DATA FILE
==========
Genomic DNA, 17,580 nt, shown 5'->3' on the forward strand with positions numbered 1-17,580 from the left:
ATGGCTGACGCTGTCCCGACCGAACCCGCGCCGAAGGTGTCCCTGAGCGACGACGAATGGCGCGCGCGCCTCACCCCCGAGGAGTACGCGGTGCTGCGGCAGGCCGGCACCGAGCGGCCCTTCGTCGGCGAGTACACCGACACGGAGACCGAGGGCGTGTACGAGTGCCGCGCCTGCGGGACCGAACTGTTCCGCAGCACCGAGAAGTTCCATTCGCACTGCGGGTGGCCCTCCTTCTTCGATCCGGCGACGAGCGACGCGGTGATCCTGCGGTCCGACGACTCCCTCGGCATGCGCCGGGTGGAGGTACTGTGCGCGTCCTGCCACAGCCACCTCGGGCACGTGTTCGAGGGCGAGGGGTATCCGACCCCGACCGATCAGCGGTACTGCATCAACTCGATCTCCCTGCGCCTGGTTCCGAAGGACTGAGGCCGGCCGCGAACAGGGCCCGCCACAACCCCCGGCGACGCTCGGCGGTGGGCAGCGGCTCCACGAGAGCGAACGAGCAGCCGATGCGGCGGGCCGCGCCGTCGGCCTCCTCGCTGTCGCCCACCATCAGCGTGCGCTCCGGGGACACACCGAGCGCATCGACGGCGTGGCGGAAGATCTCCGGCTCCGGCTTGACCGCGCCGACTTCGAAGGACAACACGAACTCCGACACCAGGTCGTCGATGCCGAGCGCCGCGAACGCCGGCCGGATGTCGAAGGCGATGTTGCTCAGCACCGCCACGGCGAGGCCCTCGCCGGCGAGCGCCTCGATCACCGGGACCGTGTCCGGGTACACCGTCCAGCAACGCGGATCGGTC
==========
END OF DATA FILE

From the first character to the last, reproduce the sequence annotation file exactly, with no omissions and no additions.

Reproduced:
Genomic DNA, 17,580 nt, shown 5'->3' on the forward strand with positions numbered 1-17,580 from the left:
ATGGCTGACGCTGTCCCGACCGAACCCGCGCCGAAGGTGTCCCTGAGCGACGACGAATGGCGCGCGCGCCTCACCCCCGAGGAGTACGCGGTGCTGCGGCAGGCCGGCACCGAGCGGCCCTTCGTCGGCGAGTACACCGACACGGAGACCGAGGGCGTGTACGAGTGCCGCGCCTGCGGGACCGAACTGTTCCGCAGCACCGAGAAGTTCCATTCGCACTGCGGGTGGCCCTCCTTCTTCGATCCGGCGACGAGCGACGCGGTGATCCTGCGGTCCGACGACTCCCTCGGCATGCGCCGGGTGGAGGTACTGTGCGCGTCCTGCCACAGCCACCTCGGGCACGTGTTCGAGGGCGAGGGGTATCCGACCCCGACCGATCAGCGGTACTGCATCAACTCGATCTCCCTGCGCCTGGTTCCGAAGGACTGAGGCCGGCCGCGAACAGGGCCCGCCACAACCCCCGGCGACGCTCGGCGGTGGGCAGCGGCTCCACGAGAGCGAACGAGCAGCCGATGCGGCGGGCCGCGCCGTCGGCCTCCTCGCTGTCGCCCACCATCAGCGTGCGCTCCGGGGACACACCGAGCGCATCGACGGCGTGGCGGAAGATCTCCGGCTCCGGCTTGACCGCGCCGACTTCGAAGGACAACACGAACTCCGACACCAGGTCGTCGATGCCGAGCGCCGCGAACGCCGGCCGGATGTCGAAGGCGATGTTGCTCAGCACCGCCACGGCGAGGCCCTCGCCGGCGAGCGCCTCGATCACCGGGACCGTGTCCGGGTACACCGTCCAGCAACGCGGATCGGTC